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HAROLD J. SMITH v. COMMONWEALTH PENNSYLVANIA (01/07/86)

COMMONWEALTH COURT OF PENNSYLVANIA


decided: January 7, 1986.

HAROLD J. SMITH, APPELLANT
v.
COMMONWEALTH OF PENNSYLVANIA, DEPARTMENT OF TRANSPORTATION, BUREAU OF MOTOR VEHICLES, APPELLEE

Appeal from the Order of the Court of Common Pleas of York County in case of Harold J. Smith v. Commonwealth of Pennsylvania, Department of Transportation, Bureau of Motor Vehicles, No. 83-S-1732.

COUNSEL

Joseph R. Adamczyk, Jr., with him, Kenneth J. Sparler, Anstine & Anstine, for appellant.

Harold H. Cramer, Assistant Counsel, with him, Spencer A. Manthorpe, Chief Counsel, and Jay C. Waldman, General Counsel, for appellee.

President Judge Crumlish, Jr., Judge Colins, and Senior Judge Barbieri, sitting as a panel of three. Opinion by Senior Judge Barbieri.

Author: Barbieri

[ 94 Pa. Commw. Page 84]

Harold J. Smith appeals here an order of the Court of Common Pleas of York County which affirmed the decision of the Department of Transportation (Department) which suspended for three months his certification as an official inspection station and as an official inspection station mechanic. We affirm.

Smith operates an automobile service station known as Smittie's ARCO. His station is certified by the Department as an official inspection station and he is certified as an official inspection station mechanic. On January 13, 1983, Trooper Leo Keim of the Pennsylvania State Police inspection detail was given a vehicle inspection certificate by officers of the York City Police. Trooper Keim ran a check on the certificate and found that it was issued by Smith on July 31, 1982 to a 1975 Chevrolet van owned by one Clair Bowman. Trooper Keim then checked Smith's inspection records, specifically the TS-431 worksheet, which indicated that the Chevrolet van had a valid registration at the time it was inspected. Bowman was not able to produce a valid registration card or title as required by Section 4727(a) of the Vehicle Code, 75 Pa. C.S. § 4727(a), at the time the van was inspected. He did, however, have in his possession an affidavit of lost or stolen registration, executed pursuant to 75 Pa. C.S. § 1313(c), which Smith accepted in lieu of registration card or title. A record check with the Department showed that the registration on the Chevrolet van had expired as of November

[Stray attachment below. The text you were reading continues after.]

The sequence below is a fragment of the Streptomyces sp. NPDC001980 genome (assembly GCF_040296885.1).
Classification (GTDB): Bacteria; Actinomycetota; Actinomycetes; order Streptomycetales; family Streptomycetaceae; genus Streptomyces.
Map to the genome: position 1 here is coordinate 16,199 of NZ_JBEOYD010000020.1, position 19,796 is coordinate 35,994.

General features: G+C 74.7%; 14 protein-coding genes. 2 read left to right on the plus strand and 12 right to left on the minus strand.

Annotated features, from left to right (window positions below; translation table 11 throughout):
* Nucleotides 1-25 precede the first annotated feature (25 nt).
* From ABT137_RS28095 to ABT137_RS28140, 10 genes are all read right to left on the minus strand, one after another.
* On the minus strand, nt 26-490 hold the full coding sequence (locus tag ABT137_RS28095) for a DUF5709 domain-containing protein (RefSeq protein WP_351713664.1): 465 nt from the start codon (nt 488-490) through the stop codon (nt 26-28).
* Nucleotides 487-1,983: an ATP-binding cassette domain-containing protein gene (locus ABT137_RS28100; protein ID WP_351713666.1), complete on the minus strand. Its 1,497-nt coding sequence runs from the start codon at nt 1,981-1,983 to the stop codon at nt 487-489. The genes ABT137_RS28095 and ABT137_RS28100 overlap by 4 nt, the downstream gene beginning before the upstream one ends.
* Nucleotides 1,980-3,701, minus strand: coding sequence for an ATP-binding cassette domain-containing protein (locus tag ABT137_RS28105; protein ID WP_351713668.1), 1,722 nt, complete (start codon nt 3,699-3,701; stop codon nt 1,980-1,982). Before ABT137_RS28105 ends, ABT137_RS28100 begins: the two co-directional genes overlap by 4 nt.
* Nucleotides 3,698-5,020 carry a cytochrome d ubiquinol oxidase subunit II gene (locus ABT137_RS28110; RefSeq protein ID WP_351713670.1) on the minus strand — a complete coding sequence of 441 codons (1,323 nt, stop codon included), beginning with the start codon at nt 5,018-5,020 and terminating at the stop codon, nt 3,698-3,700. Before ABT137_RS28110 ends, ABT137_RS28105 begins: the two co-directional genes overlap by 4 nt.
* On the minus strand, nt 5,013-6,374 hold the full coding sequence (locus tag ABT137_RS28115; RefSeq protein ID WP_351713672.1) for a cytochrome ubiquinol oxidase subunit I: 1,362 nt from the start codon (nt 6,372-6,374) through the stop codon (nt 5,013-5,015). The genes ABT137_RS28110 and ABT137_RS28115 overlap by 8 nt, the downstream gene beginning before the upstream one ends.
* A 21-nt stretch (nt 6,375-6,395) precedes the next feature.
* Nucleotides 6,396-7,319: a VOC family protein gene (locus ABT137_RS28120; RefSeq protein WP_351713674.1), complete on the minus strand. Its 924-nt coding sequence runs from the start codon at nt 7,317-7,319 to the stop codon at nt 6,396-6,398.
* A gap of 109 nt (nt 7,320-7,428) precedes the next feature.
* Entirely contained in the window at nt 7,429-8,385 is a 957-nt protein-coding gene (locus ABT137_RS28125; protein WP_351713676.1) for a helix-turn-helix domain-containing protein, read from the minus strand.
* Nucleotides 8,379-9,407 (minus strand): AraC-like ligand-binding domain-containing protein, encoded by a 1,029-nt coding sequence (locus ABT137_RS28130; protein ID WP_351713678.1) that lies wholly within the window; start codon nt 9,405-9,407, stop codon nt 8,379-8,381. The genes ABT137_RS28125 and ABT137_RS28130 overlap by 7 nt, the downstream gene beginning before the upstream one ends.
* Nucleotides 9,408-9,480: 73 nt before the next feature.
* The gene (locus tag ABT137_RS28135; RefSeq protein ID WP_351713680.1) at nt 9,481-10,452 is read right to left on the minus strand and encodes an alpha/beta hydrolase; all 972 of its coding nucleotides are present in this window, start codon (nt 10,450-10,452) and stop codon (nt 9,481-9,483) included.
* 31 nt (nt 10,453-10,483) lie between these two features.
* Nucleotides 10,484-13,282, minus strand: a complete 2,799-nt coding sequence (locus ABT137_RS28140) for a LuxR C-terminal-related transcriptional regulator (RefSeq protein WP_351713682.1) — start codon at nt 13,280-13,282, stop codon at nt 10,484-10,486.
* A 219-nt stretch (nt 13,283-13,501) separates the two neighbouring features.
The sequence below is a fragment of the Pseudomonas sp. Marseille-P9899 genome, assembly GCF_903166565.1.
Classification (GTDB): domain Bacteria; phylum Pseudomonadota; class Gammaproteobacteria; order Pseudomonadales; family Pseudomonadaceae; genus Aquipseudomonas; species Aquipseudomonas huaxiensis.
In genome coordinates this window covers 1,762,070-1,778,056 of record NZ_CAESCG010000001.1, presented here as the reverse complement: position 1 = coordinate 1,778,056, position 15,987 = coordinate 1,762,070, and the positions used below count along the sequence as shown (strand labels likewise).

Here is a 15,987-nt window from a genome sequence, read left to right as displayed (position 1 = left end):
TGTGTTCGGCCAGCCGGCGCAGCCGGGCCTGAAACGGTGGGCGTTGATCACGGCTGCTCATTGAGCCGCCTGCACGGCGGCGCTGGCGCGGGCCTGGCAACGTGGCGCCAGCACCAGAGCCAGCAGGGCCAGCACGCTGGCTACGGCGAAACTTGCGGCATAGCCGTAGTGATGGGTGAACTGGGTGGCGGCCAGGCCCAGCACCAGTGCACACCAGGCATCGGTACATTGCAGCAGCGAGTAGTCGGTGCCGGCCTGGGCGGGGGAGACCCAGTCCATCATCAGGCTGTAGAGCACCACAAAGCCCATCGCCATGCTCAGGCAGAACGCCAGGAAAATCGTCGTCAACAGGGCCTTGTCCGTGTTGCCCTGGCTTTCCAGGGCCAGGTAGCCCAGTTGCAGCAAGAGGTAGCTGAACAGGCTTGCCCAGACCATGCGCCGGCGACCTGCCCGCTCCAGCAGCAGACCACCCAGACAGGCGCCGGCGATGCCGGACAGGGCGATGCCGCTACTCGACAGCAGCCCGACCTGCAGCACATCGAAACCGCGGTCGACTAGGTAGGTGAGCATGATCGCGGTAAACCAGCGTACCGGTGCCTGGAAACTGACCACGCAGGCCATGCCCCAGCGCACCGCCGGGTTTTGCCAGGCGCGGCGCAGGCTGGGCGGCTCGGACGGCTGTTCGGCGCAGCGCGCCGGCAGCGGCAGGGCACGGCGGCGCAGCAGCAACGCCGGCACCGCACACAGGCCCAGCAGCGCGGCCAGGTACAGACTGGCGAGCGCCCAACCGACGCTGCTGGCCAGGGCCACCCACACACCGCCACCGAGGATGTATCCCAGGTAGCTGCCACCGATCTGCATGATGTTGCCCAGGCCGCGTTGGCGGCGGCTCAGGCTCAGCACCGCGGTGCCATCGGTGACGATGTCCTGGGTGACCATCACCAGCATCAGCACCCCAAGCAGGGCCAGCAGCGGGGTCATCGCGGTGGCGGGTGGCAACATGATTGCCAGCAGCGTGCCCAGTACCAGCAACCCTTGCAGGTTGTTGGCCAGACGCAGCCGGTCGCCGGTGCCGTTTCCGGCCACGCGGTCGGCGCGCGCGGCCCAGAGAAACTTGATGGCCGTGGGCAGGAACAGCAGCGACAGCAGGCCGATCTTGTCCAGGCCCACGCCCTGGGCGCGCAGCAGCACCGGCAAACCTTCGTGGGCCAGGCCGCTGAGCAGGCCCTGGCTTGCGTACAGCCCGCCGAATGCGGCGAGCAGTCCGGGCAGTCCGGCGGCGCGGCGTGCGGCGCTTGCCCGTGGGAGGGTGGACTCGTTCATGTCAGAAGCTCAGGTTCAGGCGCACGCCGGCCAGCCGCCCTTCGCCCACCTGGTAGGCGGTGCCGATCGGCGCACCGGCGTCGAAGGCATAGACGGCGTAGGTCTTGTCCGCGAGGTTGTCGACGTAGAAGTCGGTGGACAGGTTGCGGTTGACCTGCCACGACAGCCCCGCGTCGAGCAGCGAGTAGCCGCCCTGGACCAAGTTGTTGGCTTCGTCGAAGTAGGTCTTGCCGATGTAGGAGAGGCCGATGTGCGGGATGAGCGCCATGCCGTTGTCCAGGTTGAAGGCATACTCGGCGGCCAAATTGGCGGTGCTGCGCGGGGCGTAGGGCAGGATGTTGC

[ 94 Pa. Commw. Page 8530]

, 1981. Smith was cited by the Department for performing a faulty inspection on the 1975 Chevrolet van and the Department ordered that his certification as an official inspection station be suspended for three months under 75 Pa. C.S. § 4724(a) and suspended his certification as an official inspection mechanic for three months under 75 Pa. C.S. § 4726. He appealed the Department's suspension order to common pleas court which heard the matter de novo. The common pleas court upheld the Department's suspension order on August 19, 1983 and a timely appeal was taken to this Court.